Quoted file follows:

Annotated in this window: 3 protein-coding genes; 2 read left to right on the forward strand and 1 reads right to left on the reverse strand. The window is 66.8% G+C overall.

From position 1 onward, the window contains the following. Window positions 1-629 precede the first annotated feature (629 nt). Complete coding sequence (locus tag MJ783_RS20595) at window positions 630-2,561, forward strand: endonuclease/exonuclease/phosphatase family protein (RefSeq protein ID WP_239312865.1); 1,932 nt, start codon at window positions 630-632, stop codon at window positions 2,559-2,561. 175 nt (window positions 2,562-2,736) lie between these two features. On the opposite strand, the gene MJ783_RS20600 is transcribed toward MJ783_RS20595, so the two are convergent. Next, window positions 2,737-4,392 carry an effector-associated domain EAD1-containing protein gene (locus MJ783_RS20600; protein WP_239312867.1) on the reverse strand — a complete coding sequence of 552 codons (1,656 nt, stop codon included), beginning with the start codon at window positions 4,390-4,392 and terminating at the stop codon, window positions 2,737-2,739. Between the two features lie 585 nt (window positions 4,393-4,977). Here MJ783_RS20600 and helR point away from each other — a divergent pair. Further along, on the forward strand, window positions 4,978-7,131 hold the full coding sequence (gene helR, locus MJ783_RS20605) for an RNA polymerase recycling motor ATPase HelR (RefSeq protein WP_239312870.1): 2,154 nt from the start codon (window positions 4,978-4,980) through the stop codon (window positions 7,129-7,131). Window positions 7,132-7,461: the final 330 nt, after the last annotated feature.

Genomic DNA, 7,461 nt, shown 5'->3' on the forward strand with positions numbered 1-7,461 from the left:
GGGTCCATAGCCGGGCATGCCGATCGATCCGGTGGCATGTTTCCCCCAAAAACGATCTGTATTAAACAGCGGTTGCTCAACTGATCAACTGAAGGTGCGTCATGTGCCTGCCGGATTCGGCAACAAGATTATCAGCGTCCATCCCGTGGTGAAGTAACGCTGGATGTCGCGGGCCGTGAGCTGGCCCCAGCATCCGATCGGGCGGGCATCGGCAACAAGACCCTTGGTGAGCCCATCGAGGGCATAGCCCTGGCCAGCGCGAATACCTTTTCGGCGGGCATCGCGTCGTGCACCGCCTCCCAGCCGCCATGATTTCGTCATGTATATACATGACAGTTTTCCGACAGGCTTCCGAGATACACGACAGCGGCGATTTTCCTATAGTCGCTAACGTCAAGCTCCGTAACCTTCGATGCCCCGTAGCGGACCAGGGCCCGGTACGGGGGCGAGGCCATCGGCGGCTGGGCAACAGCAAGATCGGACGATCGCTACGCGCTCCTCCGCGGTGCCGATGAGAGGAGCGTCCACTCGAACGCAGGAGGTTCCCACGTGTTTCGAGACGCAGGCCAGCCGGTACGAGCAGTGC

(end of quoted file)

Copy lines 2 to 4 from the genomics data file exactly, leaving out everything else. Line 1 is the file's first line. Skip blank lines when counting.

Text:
From position 1 onward, the window contains the following. Window positions 1-629 precede the first annotated feature (629 nt). Complete coding sequence (locus tag MJ783_RS20595) at window positions 630-2,561, forward strand: endonuclease/exonuclease/phosphatase family protein (RefSeq protein ID WP_239312865.1); 1,932 nt, start codon at window positions 630-632, stop codon at window positions 2,559-2,561. 175 nt (window positions 2,562-2,736) lie between these two features. On the opposite strand, the gene MJ783_RS20600 is transcribed toward MJ783_RS20595, so the two are convergent. Next, window positions 2,737-4,392 carry an effector-associated domain EAD1-containing protein gene (locus MJ783_RS20600; protein WP_239312867.1) on the reverse strand — a complete coding sequence of 552 codons (1,656 nt, stop codon included), beginning with the start codon at window positions 4,390-4,392 and terminating at the stop codon, window positions 2,737-2,739. Between the two features lie 585 nt (window positions 4,393-4,977). Here MJ783_RS20600 and helR point away from each other — a divergent pair. Further along, on the forward strand, window positions 4,978-7,131 hold the full coding sequence (gene helR, locus MJ783_RS20605) for an RNA polymerase recycling motor ATPase HelR (RefSeq protein WP_239312870.1): 2,154 nt from the start codon (window positions 4,978-4,980) through the stop codon (window positions 7,129-7,131). Window positions 7,132-7,461: the final 330 nt, after the last annotated feature.

Genomic DNA, 7,461 nt, shown 5'->3' on the forward strand with positions numbered 1-7,461 from the left:
GGGTCCATAGCCGGGCATGCCGATCGATCCGGTGGCATGTTTCCCCCAAAAACGATCTGTATTAAACAGCGGTTGCTCAACTGATCAACTGAAGGTGCGTCATGTGCCTGCCGGATTCGGCAACAAGATTATCAGCGTCCATCCCGTGGTGAAGTAACGCTGGATGTCGCGGGCCGTGAGCTGGCCCCAGCATCCGATCGGGCGGGCATCGGCAACAAGACCCTTGGTGAGCCCATCGAGGGCATAGCCCTGGCCAGCGCGAATACCTTTTCGGCGGGCATCGCGTCGTGCACCGCCTCCCAGCCGCCATGATTTCGTCATGTATATACATGACAGTTTTCCGACAGGCTTCCGAGATACACGACAGCGGCGATTTTCCTATAGTCGCTAACGTCAAGCTCCGTAACCTTCGATGCCCCGTAGCGGACCAGGGCCCGGTACGGGGGCGAGGCCATCGGCGGCTGGGCAACAGCAAGATCGGACGATCGCTACGCGCTCCTCCGCGGTGCCGATGAGAGGAGCGTCCACTCGAACGCAGGAGGTTCCCACGTGTTTCGAGACGCAGGCCAGCCGGTACGAGCAGTGC